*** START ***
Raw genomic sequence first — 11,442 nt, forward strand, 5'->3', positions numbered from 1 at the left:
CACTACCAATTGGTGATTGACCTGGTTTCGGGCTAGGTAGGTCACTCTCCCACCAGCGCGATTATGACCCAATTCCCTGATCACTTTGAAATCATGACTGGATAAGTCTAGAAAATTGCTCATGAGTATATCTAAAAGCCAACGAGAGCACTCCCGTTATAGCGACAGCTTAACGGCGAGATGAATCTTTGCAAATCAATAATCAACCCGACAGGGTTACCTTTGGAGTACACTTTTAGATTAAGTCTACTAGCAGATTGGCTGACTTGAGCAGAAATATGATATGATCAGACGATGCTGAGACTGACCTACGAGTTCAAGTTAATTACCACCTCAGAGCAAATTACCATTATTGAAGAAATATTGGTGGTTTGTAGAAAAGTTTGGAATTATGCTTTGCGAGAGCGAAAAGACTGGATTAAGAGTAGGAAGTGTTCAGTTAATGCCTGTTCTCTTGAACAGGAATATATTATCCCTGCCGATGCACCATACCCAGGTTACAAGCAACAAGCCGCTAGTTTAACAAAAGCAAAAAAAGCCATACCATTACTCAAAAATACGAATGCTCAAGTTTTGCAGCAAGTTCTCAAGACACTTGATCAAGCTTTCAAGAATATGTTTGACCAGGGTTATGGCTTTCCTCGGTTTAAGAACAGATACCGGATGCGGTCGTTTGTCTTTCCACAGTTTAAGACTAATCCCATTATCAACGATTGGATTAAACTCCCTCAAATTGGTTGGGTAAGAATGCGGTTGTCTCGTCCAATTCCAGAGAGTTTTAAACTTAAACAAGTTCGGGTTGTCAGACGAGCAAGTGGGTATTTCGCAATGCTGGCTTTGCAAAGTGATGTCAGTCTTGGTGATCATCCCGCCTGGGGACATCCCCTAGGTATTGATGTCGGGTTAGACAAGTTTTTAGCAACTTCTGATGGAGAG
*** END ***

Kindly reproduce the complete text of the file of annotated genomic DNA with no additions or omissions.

Raw genomic sequence first — 11,442 nt, forward strand, 5'->3', positions numbered from 1 at the left:
CACTACCAATTGGTGATTGACCTGGTTTCGGGCTAGGTAGGTCACTCTCCCACCAGCGCGATTATGACCCAATTCCCTGATCACTTTGAAATCATGACTGGATAAGTCTAGAAAATTGCTCATGAGTATATCTAAAAGCCAACGAGAGCACTCCCGTTATAGCGACAGCTTAACGGCGAGATGAATCTTTGCAAATCAATAATCAACCCGACAGGGTTACCTTTGGAGTACACTTTTAGATTAAGTCTACTAGCAGATTGGCTGACTTGAGCAGAAATATGATATGATCAGACGATGCTGAGACTGACCTACGAGTTCAAGTTAATTACCACCTCAGAGCAAATTACCATTATTGAAGAAATATTGGTGGTTTGTAGAAAAGTTTGGAATTATGCTTTGCGAGAGCGAAAAGACTGGATTAAGAGTAGGAAGTGTTCAGTTAATGCCTGTTCTCTTGAACAGGAATATATTATCCCTGCCGATGCACCATACCCAGGTTACAAGCAACAAGCCGCTAGTTTAACAAAAGCAAAAAAAGCCATACCATTACTCAAAAATACGAATGCTCAAGTTTTGCAGCAAGTTCTCAAGACACTTGATCAAGCTTTCAAGAATATGTTTGACCAGGGTTATGGCTTTCCTCGGTTTAAGAACAGATACCGGATGCGGTCGTTTGTCTTTCCACAGTTTAAGACTAATCCCATTATCAACGATTGGATTAAACTCCCTCAAATTGGTTGGGTAAGAATGCGGTTGTCTCGTCCAATTCCAGAGAGTTTTAAACTTAAACAAGTTCGGGTTGTCAGACGAGCAAGTGGGTATTTCGCAATGCTGGCTTTGCAAAGTGATGTCAGTCTTGGTGATCATCCCGCCTGGGGACATCCCCTAGGTATTGATGTCGGGTTAGACAAGTTTTTAGCAACTTCTGATGGAGAG